As a poet, Robert Frost was greatly influenced by the emotions and events of everyday life. Within a seemingly banal event from a normal day—watching the ice weigh down the branches of a birch tree, mending the stones of a wall, mowing a field of hay—Frost discerned a deeper meaning, a metaphysical expression of a larger theme such as love, hate, or conflict.
Frost is perhaps most famous for being a pastoral poet in terms of the subject of everyday life. Many of his most famous poems (such as “Mending Wall” and “Stopping by Woods on a Snowy Evening”) are inspired by the natural world, particularly his time spent as a poultry farmer in New Hampshire. Ironically, until his adulthood in New England, Frost was primarily a “city boy” who spent nearly all of his time in an urban environment. It is possibly because of his late introduction to the rural side of New England that Frost became so intrigued by the natural world.
After the publication of his Collected Poems in 1930, Frost clarified his interest in the pastoral world as a subject for his poetry, writing: “Poetry is more often of the country than the city…Poetry is very, very rural – rustic. It might be taken as a symbol of man, taking its rise from individuality and seclusion – written first for the person that writes and then going out into its social appeal and use.” Yet Frost does not limit himself to expressing the pastoral only in terms of beauty and peace, as in a traditional sense. Instead, he also chooses to emphasize the harsh conflicts of the natural world: the clash between urban and rural lifestyles, the unfettered emotions and struggles inherent in rural life, even the sense of loss and simultaneous growth that accompanies the changing of the seasons.
Frost’s poetry is also significant because of the amount of autobiographical material that it contains. Frost was not a happy man; he suffered from serious bouts of depression and anxiety throughout his life and was never convinced that his poetry was truly worthwhile (as evidenced by his obsessive desire to receive a Nobel Prize). He suffered through the untimely deaths of his father, mother, and sister, as well as four of his six children and his beloved wife, all of which contributed to the melancholic mentality that appears in much of Frost’s work.
The raw emotion and sense of loss that pervades Frost’s poetry is particularly clear because of his straightforward verse style. Although he worked within some traditional poetic forms (usually iambic meter), he was also flexible and changed the requirements of the form if it conflicted with the expression of a particular line. Yet, even as he was willing to utilize the basic conventions of some poetic forms, Frost refused to sacrifice the clarity of his poetry. With that in mind, he was particularly interested in what he called “the sound of sense,” a poetic belief system in which the sound of the poetry (rhythm, rhyme, syllables) is as important to the overall work as the actual words. Therefore, in poems such as “Mowing” and “Stopping by Woods on a Snowy Evening,” Frost’s use of particular words and rhythmic structure creates an aural sense of the mood and subject of the piece even as the words outline the narrative.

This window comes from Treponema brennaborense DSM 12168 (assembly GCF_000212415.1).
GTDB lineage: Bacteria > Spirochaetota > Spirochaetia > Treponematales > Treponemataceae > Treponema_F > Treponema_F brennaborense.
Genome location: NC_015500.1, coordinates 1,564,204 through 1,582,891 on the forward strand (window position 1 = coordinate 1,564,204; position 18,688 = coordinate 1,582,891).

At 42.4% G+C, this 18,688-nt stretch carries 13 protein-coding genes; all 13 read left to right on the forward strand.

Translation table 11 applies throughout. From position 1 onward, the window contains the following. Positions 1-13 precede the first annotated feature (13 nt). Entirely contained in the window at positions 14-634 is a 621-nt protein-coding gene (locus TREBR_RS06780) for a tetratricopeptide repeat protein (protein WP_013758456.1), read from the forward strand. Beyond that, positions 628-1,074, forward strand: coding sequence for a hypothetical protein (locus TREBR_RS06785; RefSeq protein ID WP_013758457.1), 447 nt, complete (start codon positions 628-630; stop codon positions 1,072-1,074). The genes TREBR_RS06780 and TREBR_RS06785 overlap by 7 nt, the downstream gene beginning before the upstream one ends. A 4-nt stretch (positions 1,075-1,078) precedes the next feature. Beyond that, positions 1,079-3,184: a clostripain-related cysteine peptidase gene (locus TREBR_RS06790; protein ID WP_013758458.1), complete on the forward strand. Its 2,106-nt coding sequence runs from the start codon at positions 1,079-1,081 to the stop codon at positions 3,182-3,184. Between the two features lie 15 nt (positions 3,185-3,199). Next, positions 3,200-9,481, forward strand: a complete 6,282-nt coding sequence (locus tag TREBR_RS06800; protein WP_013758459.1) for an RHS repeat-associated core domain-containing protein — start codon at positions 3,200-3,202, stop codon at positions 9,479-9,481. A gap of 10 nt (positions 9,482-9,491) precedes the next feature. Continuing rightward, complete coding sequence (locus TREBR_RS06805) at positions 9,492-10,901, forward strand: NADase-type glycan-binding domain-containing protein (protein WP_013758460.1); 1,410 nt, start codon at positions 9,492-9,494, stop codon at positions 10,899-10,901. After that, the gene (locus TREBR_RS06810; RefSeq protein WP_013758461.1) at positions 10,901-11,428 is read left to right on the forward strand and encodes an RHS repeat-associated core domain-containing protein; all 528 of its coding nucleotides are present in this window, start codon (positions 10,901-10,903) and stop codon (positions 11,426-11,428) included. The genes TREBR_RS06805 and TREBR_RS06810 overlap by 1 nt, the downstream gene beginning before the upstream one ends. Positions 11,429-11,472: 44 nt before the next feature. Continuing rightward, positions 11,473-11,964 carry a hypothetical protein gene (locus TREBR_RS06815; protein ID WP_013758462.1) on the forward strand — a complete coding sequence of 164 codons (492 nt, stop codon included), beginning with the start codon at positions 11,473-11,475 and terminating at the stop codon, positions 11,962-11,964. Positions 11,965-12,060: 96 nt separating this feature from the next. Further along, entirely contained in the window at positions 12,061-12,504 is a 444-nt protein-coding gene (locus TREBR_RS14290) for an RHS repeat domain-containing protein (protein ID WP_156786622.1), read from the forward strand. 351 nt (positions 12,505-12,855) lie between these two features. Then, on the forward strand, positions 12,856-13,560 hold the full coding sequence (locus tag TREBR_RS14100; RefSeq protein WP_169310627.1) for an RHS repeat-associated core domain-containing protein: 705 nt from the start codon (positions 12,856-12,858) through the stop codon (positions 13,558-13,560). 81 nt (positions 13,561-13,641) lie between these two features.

Frost’s use of “the sound of sense” is most successful because of the general clarity and even colloquial nature of his poetry. At one point in his life, he asserted, “All poetry is a reproduction of the tones of actual speech.” Although this quotation is perhaps a generalization of Frost’s poetic style, it does speak to the accessibility and simplicity that has made Frost’s poetry so appealing to so many readers for decades. Because of the clarity of the sounds in his work, both in terms of the narrative and in terms of “the sound of sense,” the readers are able to comprehend the basic emotion of a poem almost instantly and then explore the deeper, more metaphysical meanings behind each simple line.
During his beginnings as a poet, Frost was often criticized for using such a colloquial tone in his poetry. When his first poem was published in The Independent in 1894, the acceptance was accompanied by a copy of Lanier’s “Science of English Verse,” a not so subtle suggestion that Frost needed to work on mastering a more traditional tone and meter. Even after his success as a poetic was assured, Frost was still censured by some for writing seemingly simplistic poetry, works that were not reminiscent of high art.
Yet even though Frost’s poetry is simple and clear, Richard Wilbur points out that it is not written in the colloquial language of an uneducated farm boy, but rather in “a beautifully refined and charged colloquial language.” In other words, Frost’s ability to express such a depth of feeling in each of his poems through the medium of colloquial speech reveals a far greater grasp of the human language than many of his critics would admit. It is because of the clarity of his poetry that his poems are beloved and studied in high schools throughout the United States, and it is also because of this clarity that Frost is able to explore topics of emotion, struggle, and conflict that would be incomprehensible in any other form.